Williams, 6 feet 1 and 210 pounds, is on track to be a freshman at Spingarn High. There he does much of his conditioning with the NOMIS Youth Network, whose executive director, Robert Simon III, is also Williams’s trainer.
“Kids in D.C. who live half a mile away say, ‘I’ve never been to the White House.’ It’s crazy,” said Manny Quinn, the bar manager at Bobby Van’s Grill. “It’s madness, so we try to take them. To watch these kids from different countries handle themselves and say, ‘I have the same problems here as you do there,’ it’s amazing to see.”
Among the most promising boxers on Saturday night’s card is Northern Ireland’s Patrick Gallagher, who won the gold medal in the welterweight division at last year’s Commonwealth Games in Delhi, India. Gallagher’s opponent, as well as the rest of the card, was set on Friday night at the weigh-in at the Westin. The Potomac Valley Association, the local arm of USA Boxing, sanctions the matches and provides officials and a medical team.
Gallagher grew up in an area in northern Belfast he called “not exactly luxury.” He recounted tales from his parents about religious strife impacting the community to its detriment and how some adults would just as soon spit on one another rather than permit their children to befriend someone of another denomination.
Now Gallagher is part of a delegation comprising Protestants and Catholics, and the most comforting part, Keenan said, is not being able to tell the difference. Then he pointed to the reordered Irish flag embroidered on his team’s warm-up jacket. Normally with the Catholic green stripe first followed by neutral white and Protestant orange, this accounting of the flag has the orange and green portions flipped as a symbol of peaceful co-existence.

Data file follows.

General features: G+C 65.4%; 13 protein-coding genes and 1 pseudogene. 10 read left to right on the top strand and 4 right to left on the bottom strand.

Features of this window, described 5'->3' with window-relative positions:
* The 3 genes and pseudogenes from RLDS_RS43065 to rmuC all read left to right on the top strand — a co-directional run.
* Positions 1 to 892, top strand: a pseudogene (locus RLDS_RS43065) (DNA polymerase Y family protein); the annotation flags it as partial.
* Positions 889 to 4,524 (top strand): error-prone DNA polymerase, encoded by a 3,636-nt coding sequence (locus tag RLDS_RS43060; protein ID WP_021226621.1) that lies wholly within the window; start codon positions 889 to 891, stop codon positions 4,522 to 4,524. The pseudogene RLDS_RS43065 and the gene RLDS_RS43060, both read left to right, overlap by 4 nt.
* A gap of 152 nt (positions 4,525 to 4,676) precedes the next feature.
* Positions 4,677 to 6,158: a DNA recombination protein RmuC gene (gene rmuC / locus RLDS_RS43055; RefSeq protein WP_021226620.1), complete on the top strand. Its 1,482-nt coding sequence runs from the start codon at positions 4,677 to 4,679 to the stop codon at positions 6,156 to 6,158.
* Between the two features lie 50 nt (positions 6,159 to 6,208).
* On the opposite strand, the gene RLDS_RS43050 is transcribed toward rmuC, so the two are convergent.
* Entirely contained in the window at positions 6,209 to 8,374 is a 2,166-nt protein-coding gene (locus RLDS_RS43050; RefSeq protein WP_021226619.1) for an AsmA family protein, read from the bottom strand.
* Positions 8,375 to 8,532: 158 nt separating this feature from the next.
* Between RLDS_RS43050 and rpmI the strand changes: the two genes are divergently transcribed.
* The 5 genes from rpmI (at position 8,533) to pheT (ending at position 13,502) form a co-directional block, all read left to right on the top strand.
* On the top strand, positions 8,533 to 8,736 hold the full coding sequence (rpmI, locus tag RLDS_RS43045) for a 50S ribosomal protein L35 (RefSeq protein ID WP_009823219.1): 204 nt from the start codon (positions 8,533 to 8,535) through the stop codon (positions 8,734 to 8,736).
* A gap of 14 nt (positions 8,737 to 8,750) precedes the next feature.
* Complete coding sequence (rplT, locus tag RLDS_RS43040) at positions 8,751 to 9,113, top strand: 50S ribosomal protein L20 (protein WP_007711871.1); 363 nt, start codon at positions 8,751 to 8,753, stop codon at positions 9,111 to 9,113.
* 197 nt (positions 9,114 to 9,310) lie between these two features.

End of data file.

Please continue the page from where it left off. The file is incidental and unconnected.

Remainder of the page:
That’s just the message retired D.C. police officer Tony Bell is imparting to his impressionable pupils at his self-named boxing gym in Southeast, where both the foreign-born and D.C. fighters in this year’s event participated in a training session. Bell is a retired D.C. police officer of 25 years who has provided District fighters for the boxing classic.
“Two or three of these kids, if I hadn’t gotten them involved with boxing, they might not even be alive right now,” Bell said, “because they’re from a part of the city where kids get shot almost every weekend. There’s a lot of drugs in the community and everything, and the ones that we can get to stick with this program, it’s like a life-saver.”
Micky Ward, the former WBU junior welterweight champion about whom the Oscar nominated film “The Fighter” was based, will be a guest of honor for the Belfast-Beltway Boxing Classic. Organizers are hoping Ward’s presence will help raise the event’s profile and help facilitate the legal and financial logistics necessary to allow the program to become a home-and-home series.
“We want it both sides,” Manny Quinn said. “The Irish guys are almost somewhat embarrassed because they’re like, ‘I’d love for them to come over, have dinner, share each other’s stories.’ I mean that’s ultimately what it’s about. It’s as simple as that.”